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Alarming numbers are published monthly indicating a constant rise in financial burdens! But beyond the numbers lies our behaviour as individuals.

An article published in The Globe and Mail in 2015 takes an interesting look at the realities that each generation faces with regards to debt. One thing is certain: credit and the problems created by its use spares no one, neither the older generation nor the younger one.


Generation "Y"

The "Y" Generation (21-38 years old) was raised with debit cards. It is therefore easy for them to transition into credit cards for all of their purchases, even the $5 ones! Everything remains virtual and is nothing but numbers written in black or red ink. 


Generation "X"

Whereas Gen-Xers (39-49 years old) work hard to repay the mortgage or vehicles that have been financed... and re-financed, but they also live in the most promising times with regards to income. Confident that said income will only increase over time, they have a tendency to be tempted by larger purchases made on credit (ex: pool, trips, spa, etc.).


The "Sandwich" Generation / Baby Boomers

The next generation, called "Sandwich"/Baby Boomers (50-64 years old) invest quite a bit for their offspring's post-secondary education. Simultaneously, used to a certain way of life, they have a tendency to want to enjoy life, to travel more, without necessarily planning for the next step: retirement.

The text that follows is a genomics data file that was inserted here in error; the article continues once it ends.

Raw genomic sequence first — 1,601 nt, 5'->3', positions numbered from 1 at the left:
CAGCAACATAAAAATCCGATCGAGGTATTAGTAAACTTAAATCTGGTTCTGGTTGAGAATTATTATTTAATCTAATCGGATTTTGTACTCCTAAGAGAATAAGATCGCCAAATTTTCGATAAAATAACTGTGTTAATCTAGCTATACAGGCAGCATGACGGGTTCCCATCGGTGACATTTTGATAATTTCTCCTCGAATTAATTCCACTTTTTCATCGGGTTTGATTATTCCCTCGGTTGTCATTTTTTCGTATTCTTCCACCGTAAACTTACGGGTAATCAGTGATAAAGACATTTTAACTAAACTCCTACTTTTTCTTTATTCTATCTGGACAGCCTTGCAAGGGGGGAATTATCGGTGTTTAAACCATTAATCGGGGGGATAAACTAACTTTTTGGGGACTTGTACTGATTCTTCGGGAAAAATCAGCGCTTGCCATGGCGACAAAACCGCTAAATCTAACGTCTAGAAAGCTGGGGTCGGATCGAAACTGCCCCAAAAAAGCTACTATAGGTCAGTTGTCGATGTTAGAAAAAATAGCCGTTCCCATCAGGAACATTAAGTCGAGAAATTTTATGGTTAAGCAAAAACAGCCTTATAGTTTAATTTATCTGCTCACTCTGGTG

The "Retirees"

Finally, the "Retiree" Generation (65 and older). They are somewhat victims of consumer credit habits acquired while employment income was sufficient to absorb credit costs. As income is no longer readily available, a part-time job is often necessary to make ends meet.



There is one common denominator to all generations: habits. We must realize the waste that is represented by non-essential purchases made on credit and paid over several years. Of course, we have no choice but to accept living with credit given that most big purchases cannot be made without it. It is therefore important to know our financial limits and keep an acceptable debt ratio at all times, and more particularly nearing retirement.


How to avoid financial difficulties

What is the best way to avoid financial difficulties? Prevention; we can never repeat it enough.

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